Tips for Parents: Teen Curfews | PDF
Español/Spanish: Consejos para padres - Los permisos
Many parents find themselves fighting a constant battle with their teens about curfew. Often, teens see curfew as a barrier to exercising their growing independence. Parents see curfew as a way to keep kids safe and out of trouble.
If you’re regularly fighting with your teen about curfew, there is a better way. Have a family meeting and calmly discuss the issue. Explain, without lecturing, why curfew is important. Then, work with your teen to develop a contract about curfew that you both can accept.
Take into consideration the teen’s age, responsibility, and maturity. A kid that does well in school and has a history of making good choices should be allowed to stay out later than one who gets into trouble or skips homework. You should also consider how much sleep your teen needs. Growing teenagers require more sleep than they did in their pre-teen years but often get less. This results in chronically overtired kids that are grumpy, argumentative, and have a hard time concentrating in school.
Here are some more Tips for Parents to have curfew success:
• Develop a contract as soon as your child is first able to go out alone. This way, when they get older, the practice will have already been established and they’ll be less likely to fight it.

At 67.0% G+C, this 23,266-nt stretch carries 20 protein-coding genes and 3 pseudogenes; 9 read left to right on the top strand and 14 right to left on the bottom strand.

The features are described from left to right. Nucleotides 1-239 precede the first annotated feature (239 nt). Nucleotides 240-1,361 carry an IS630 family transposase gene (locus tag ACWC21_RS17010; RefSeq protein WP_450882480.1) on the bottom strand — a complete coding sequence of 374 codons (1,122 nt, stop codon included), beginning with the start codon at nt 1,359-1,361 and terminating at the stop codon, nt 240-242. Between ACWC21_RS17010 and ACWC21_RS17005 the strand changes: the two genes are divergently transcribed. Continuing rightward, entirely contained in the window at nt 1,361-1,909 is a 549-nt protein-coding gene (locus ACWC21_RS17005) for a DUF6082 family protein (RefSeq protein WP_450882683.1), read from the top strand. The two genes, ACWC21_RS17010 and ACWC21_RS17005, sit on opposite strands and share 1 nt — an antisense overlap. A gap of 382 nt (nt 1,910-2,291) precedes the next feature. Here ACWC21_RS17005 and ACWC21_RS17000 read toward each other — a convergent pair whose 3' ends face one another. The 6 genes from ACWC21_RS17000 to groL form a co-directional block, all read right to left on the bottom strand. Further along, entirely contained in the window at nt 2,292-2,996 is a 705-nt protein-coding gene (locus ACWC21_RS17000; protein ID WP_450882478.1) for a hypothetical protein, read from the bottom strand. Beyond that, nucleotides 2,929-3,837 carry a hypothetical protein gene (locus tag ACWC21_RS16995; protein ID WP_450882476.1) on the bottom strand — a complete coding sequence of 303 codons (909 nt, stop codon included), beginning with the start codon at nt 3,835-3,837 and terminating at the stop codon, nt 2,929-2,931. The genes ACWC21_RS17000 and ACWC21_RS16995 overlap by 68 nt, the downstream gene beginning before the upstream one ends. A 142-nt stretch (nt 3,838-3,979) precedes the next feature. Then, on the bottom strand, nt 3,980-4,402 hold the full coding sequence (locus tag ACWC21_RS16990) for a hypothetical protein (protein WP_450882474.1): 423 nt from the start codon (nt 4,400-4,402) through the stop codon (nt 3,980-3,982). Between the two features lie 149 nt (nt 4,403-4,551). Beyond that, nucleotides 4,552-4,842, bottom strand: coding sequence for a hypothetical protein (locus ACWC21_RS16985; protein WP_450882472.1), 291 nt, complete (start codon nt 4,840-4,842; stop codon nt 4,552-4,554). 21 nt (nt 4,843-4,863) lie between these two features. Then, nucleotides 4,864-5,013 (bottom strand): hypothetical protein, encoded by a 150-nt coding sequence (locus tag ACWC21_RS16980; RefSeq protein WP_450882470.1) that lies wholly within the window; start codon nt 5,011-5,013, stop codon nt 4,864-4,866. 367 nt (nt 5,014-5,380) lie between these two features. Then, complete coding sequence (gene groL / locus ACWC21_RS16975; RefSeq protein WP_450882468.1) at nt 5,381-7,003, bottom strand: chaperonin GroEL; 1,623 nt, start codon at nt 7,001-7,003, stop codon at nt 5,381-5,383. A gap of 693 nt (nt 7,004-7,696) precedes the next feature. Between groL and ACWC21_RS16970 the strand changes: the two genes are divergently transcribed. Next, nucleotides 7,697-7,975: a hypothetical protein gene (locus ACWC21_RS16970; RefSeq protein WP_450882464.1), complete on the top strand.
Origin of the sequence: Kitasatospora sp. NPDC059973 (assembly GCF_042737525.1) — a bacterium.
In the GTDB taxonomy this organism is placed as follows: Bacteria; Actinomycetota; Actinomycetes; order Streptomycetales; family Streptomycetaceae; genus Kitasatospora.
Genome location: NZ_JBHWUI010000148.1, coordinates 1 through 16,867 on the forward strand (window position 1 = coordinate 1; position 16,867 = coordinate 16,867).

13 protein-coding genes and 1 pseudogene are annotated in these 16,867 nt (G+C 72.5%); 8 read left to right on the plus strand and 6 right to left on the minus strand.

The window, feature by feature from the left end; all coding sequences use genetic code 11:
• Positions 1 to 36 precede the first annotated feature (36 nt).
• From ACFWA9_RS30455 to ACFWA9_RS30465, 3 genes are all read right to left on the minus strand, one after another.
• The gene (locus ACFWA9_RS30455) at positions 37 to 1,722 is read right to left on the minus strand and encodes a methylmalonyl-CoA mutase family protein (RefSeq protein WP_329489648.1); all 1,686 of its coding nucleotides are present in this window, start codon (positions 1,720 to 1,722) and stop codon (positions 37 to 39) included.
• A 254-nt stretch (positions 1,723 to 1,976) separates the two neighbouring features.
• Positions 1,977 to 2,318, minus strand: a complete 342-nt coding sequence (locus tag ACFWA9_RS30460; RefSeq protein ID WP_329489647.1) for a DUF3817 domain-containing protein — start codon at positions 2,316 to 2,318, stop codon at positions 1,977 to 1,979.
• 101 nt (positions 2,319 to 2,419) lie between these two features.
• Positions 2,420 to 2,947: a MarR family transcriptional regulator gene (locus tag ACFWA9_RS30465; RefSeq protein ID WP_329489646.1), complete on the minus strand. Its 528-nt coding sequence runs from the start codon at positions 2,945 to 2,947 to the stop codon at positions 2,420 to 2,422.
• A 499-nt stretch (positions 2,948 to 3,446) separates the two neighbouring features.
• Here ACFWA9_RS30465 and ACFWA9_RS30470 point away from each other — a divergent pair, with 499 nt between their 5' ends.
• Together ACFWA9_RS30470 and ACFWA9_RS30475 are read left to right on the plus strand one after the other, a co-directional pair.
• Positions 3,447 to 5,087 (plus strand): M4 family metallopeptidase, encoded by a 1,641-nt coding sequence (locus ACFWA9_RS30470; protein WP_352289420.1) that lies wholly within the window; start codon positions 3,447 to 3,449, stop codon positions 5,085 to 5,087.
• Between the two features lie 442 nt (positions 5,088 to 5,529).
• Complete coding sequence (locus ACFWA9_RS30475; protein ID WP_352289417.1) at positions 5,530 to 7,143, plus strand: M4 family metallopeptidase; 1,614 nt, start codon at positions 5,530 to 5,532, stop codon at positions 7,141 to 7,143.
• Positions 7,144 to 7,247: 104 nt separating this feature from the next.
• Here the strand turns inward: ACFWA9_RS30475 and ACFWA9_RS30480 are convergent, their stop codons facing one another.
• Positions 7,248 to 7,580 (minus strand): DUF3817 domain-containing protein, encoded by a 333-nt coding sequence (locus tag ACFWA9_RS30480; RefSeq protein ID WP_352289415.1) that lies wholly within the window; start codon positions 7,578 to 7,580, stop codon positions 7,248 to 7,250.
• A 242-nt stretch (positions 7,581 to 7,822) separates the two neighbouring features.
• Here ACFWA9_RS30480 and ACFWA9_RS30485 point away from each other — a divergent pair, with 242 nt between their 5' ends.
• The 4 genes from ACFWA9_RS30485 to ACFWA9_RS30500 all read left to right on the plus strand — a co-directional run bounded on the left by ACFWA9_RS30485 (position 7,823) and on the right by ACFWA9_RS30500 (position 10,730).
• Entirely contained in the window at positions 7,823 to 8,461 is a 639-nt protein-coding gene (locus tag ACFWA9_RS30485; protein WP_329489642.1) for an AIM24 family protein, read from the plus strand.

• Write clear consequences for missing curfew in the contract, and stick to them.
• Tell your teen that you know that they will make good choices, and give them the opportunity to show that they can be responsible.
• Decide if there will be a grace period, and avoid likely arguments by setting every watch, clock, and cell phone in the house to the same time.
• Make adjustments to the curfew as your child matures.
• Find out if your town has a curfew, and require your child to be home at least 15 minutes before. The extra time allows for delays that might come up.
• Never negotiate an exception to curfew when your teen is away from home, and don’t allow them to sleep over at a friend’s house unless it has been preplanned and you have made certain that they will be supervised by a responsible adult. Last minute changes are often good indicators that your teen is getting into a trouble situation.
• Don’t let them leave the house without telling you where they’ll be and who they’ll be with. Give them a cell phone and require that they check in every so often and when plans change.
All kids, even teens, need limits to feel secure. The key to success is including your teen in the decision making process and balancing the limits with demonstrated responsibility.
You may also find these Tips for Parents helpful:
Tips for Parents: Behavior
Tips for Parents: Parent Involvement
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